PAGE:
Gastric cancer affects the stomach, the main part of the digestive system. There are five stages of stomach cancer, all with a different prognosis. All data are from the American Cancer Society, and based on a five-year survival rate. This takes into account the fact that a cancer patient may die from another cause within five years.
In Stage 0, abnormal cells have just been found in the stomach. The five-year survival rate for these patients is 89 per cent.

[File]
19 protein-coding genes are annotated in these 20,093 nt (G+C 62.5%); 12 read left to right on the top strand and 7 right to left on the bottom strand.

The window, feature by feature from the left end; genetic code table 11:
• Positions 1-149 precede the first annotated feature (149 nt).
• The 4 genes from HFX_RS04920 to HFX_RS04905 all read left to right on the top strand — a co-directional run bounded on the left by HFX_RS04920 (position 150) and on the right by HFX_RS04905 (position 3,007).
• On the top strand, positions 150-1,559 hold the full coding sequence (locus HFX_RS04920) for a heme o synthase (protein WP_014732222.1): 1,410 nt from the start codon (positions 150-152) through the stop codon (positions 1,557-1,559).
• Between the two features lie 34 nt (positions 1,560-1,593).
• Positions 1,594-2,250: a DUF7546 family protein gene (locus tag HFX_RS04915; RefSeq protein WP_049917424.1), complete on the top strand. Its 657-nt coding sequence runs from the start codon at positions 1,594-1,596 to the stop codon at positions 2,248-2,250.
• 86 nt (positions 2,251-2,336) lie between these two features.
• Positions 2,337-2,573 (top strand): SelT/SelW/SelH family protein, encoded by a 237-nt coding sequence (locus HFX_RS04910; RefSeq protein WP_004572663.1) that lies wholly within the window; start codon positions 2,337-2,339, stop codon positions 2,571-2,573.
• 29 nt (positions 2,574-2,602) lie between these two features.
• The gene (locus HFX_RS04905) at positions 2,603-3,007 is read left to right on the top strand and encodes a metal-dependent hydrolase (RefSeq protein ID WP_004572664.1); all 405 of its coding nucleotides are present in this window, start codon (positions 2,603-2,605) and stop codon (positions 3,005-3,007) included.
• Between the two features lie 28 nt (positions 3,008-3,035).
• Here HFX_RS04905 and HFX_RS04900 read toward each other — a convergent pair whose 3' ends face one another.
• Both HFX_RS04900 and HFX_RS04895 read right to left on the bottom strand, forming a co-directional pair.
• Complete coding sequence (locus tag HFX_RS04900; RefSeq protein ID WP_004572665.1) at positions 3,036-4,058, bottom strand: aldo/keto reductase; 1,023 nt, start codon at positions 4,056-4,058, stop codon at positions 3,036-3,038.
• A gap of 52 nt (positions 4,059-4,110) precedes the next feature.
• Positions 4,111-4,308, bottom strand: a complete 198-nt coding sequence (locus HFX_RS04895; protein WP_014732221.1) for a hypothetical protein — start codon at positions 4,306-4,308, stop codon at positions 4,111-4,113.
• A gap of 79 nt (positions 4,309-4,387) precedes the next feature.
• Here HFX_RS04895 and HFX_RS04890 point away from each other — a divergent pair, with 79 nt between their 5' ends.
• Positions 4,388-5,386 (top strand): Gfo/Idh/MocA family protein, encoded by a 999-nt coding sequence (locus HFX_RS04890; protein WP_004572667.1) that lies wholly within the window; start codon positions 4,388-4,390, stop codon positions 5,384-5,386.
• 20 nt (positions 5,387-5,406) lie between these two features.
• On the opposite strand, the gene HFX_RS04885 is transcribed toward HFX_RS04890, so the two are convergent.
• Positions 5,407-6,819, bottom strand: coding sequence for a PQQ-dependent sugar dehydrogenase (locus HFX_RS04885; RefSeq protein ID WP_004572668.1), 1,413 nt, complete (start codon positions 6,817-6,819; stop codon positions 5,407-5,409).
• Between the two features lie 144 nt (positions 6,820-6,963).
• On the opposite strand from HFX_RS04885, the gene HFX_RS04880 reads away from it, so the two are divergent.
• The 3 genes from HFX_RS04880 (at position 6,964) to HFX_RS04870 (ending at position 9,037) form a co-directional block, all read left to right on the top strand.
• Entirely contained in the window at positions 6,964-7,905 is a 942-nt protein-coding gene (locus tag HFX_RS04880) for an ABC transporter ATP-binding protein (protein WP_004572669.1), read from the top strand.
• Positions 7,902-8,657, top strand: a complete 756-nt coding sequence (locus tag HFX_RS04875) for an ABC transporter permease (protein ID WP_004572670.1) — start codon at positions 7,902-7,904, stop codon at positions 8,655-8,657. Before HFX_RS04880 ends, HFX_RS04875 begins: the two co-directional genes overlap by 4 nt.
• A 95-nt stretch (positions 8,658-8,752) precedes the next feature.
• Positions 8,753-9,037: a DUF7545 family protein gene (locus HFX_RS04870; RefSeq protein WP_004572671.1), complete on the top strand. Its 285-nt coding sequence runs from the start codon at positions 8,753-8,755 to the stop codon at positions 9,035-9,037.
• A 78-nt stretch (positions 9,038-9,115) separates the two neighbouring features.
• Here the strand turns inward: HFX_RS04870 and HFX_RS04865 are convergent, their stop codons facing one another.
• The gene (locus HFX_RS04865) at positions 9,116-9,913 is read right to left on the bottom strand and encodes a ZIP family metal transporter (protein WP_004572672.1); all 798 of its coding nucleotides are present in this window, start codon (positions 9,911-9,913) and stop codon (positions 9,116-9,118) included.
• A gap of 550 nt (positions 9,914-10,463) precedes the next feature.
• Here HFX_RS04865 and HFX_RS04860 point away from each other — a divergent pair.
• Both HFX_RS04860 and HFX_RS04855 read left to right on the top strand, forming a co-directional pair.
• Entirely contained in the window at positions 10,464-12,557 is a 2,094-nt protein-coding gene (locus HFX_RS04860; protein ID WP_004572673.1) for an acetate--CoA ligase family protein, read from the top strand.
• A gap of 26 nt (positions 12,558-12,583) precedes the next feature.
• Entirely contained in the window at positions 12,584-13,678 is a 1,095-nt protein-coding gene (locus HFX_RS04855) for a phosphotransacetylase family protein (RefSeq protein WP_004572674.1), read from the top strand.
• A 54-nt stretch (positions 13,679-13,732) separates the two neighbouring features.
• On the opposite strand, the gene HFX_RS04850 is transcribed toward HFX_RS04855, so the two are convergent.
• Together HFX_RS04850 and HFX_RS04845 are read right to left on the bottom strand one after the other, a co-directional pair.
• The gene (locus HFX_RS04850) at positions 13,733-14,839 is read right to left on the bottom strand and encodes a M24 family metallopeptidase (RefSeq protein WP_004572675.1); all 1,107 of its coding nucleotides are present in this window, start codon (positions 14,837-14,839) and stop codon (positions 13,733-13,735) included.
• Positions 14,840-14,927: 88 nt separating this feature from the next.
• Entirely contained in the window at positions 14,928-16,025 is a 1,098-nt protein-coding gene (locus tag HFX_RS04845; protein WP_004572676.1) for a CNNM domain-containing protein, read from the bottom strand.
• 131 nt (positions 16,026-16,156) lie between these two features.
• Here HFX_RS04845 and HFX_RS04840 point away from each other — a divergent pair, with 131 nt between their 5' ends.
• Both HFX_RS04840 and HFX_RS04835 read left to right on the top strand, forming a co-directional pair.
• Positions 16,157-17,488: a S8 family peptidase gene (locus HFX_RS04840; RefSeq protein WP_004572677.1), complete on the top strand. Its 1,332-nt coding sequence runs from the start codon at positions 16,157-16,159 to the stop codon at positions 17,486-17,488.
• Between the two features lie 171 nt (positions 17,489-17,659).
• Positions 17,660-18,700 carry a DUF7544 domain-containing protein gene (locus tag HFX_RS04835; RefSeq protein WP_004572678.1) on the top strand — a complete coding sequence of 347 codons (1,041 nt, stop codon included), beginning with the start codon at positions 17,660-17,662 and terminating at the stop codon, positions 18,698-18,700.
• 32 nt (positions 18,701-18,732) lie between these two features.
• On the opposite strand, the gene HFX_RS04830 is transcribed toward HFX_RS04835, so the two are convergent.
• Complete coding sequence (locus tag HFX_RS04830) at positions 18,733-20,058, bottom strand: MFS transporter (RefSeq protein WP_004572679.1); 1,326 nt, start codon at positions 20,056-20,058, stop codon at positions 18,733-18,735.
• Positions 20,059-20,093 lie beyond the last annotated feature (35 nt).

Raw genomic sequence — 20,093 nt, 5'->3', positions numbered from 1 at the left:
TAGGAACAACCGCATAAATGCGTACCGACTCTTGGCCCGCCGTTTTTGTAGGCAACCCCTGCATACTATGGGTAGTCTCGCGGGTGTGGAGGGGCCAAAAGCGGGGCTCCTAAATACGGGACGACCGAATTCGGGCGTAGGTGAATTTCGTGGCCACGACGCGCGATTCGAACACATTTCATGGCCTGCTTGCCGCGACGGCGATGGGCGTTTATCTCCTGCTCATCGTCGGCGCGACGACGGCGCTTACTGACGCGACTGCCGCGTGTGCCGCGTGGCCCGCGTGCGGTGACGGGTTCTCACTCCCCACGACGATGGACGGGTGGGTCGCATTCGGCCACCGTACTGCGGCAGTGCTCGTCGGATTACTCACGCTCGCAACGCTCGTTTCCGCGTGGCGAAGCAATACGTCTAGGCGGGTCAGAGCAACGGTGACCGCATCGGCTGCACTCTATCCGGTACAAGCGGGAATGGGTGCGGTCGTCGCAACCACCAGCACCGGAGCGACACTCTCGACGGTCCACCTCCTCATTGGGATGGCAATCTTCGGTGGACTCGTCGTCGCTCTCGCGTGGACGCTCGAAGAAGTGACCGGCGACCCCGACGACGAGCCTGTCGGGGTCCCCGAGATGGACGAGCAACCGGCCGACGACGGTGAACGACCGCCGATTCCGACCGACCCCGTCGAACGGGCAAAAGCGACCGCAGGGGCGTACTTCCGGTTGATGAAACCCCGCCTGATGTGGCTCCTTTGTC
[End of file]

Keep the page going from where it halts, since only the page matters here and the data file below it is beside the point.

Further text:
Once cancerous cells have formed in the stomach only, the survival rate is 78 per cent. If cancer is found in lymph nodes too, the rate decreases to 58 per cent.
During Stage II of stomach cancer, the cancer has most likely spread to the deep tissues of the stomach and lymph nodes. The five-year survival rate drops to 34 per cent.
In Stage IIIA, the cancer is found in deep parts of the stomach and several lymph nodes. The survival rate is 20 per cent. For Stage IIIB, when the cancer is in the outermost part of the stomach and more than seven lymph nodes, the rate drops to 8 per cent.
Stage IV is when cancer has spread to more than 15 lymph nodes or other organs in the body. The five-year survival rate for these patients is 7 per cent.